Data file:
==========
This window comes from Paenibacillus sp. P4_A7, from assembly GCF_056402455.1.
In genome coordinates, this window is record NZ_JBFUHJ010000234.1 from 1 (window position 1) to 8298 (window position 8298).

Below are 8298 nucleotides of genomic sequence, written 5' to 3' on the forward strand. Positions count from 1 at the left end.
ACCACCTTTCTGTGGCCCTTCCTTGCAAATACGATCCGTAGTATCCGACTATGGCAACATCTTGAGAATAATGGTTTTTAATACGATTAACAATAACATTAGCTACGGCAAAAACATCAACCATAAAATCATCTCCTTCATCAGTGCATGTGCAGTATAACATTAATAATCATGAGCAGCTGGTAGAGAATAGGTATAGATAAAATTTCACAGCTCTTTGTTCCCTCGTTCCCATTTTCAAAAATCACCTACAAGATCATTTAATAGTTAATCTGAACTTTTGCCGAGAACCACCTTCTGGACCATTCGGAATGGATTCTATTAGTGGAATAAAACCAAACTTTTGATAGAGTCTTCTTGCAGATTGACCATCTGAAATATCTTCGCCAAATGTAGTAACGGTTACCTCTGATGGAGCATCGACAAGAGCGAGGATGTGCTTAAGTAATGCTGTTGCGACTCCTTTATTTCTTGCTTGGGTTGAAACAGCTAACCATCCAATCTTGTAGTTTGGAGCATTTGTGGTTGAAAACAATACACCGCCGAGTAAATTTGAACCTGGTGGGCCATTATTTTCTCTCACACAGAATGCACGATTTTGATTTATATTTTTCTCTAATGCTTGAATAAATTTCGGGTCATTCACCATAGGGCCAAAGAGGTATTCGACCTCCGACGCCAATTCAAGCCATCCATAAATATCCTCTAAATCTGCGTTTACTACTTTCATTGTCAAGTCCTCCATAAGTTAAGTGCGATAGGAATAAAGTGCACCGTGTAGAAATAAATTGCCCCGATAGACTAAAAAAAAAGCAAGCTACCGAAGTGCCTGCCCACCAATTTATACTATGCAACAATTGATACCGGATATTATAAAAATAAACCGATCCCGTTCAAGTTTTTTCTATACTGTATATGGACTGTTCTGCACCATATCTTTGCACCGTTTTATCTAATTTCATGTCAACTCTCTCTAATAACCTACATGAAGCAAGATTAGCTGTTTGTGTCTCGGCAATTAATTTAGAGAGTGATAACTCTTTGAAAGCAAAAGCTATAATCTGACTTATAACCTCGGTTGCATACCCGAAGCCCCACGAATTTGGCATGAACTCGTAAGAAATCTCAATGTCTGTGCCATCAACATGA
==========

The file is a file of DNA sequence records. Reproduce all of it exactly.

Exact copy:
This window comes from Paenibacillus sp. P4_A7, from assembly GCF_056402455.1.
In genome coordinates, this window is record NZ_JBFUHJ010000234.1 from 1 (window position 1) to 8298 (window position 8298).

Below are 8298 nucleotides of genomic sequence, written 5' to 3' on the forward strand. Positions count from 1 at the left end.
ACCACCTTTCTGTGGCCCTTCCTTGCAAATACGATCCGTAGTATCCGACTATGGCAACATCTTGAGAATAATGGTTTTTAATACGATTAACAATAACATTAGCTACGGCAAAAACATCAACCATAAAATCATCTCCTTCATCAGTGCATGTGCAGTATAACATTAATAATCATGAGCAGCTGGTAGAGAATAGGTATAGATAAAATTTCACAGCTCTTTGTTCCCTCGTTCCCATTTTCAAAAATCACCTACAAGATCATTTAATAGTTAATCTGAACTTTTGCCGAGAACCACCTTCTGGACCATTCGGAATGGATTCTATTAGTGGAATAAAACCAAACTTTTGATAGAGTCTTCTTGCAGATTGACCATCTGAAATATCTTCGCCAAATGTAGTAACGGTTACCTCTGATGGAGCATCGACAAGAGCGAGGATGTGCTTAAGTAATGCTGTTGCGACTCCTTTATTTCTTGCTTGGGTTGAAACAGCTAACCATCCAATCTTGTAGTTTGGAGCATTTGTGGTTGAAAACAATACACCGCCGAGTAAATTTGAACCTGGTGGGCCATTATTTTCTCTCACACAGAATGCACGATTTTGATTTATATTTTTCTCTAATGCTTGAATAAATTTCGGGTCATTCACCATAGGGCCAAAGAGGTATTCGACCTCCGACGCCAATTCAAGCCATCCATAAATATCCTCTAAATCTGCGTTTACTACTTTCATTGTCAAGTCCTCCATAAGTTAAGTGCGATAGGAATAAAGTGCACCGTGTAGAAATAAATTGCCCCGATAGACTAAAAAAAAAGCAAGCTACCGAAGTGCCTGCCCACCAATTTATACTATGCAACAATTGATACCGGATATTATAAAAATAAACCGATCCCGTTCAAGTTTTTTCTATACTGTATATGGACTGTTCTGCACCATATCTTTGCACCGTTTTATCTAATTTCATGTCAACTCTCTCTAATAACCTACATGAAGCAAGATTAGCTGTTTGTGTCTCGGCAATTAATTTAGAGAGTGATAACTCTTTGAAAGCAAAAGCTATAATCTGACTTATAACCTCGGTTGCATACCCGAAGCCCCACGAATTTGGCATGAACTCGTAAGAAATCTCAATGTCTGTGCCATCAACATGA